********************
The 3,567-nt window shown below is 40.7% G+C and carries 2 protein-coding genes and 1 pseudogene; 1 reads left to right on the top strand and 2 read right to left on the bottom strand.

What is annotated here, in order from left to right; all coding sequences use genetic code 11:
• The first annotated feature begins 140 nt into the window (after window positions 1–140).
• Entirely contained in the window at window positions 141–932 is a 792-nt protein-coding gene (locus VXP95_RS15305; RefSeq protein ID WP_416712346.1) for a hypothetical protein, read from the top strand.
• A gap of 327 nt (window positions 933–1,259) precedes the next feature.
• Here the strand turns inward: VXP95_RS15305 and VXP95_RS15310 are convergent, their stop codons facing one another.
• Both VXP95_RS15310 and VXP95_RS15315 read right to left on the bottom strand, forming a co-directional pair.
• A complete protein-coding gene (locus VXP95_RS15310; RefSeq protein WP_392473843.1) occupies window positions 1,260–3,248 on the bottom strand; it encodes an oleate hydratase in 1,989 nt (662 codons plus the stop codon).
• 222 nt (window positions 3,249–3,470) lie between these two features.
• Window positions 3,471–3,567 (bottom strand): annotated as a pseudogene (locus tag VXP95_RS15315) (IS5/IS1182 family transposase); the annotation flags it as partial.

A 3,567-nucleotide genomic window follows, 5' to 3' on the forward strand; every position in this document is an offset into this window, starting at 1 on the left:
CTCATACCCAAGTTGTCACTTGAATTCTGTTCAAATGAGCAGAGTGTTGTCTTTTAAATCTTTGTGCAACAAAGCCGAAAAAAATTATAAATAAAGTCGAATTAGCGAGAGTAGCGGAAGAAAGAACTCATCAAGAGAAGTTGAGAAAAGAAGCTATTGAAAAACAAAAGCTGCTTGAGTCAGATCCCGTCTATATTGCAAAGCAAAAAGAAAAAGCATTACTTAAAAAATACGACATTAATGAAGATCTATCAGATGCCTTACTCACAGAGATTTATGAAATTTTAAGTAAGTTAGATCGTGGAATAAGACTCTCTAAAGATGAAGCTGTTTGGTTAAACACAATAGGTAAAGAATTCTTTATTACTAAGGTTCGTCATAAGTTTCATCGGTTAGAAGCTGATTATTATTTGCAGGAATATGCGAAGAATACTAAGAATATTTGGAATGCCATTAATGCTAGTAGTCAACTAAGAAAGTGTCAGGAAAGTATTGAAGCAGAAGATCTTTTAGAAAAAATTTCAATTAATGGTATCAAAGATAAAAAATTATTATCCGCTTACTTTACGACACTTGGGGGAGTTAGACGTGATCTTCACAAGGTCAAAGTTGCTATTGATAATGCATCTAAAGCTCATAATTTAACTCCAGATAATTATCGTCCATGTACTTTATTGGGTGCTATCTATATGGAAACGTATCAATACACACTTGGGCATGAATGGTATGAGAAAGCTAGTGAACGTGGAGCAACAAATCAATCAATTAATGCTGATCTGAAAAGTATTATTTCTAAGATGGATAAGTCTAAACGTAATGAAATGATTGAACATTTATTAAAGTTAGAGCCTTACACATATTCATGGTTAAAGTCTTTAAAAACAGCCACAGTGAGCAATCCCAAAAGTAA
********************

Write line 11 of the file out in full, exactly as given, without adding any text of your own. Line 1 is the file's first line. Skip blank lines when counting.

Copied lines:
A 3,567-nucleotide genomic window follows, 5' to 3' on the forward strand; every position in this document is an offset into this window, starting at 1 on the left: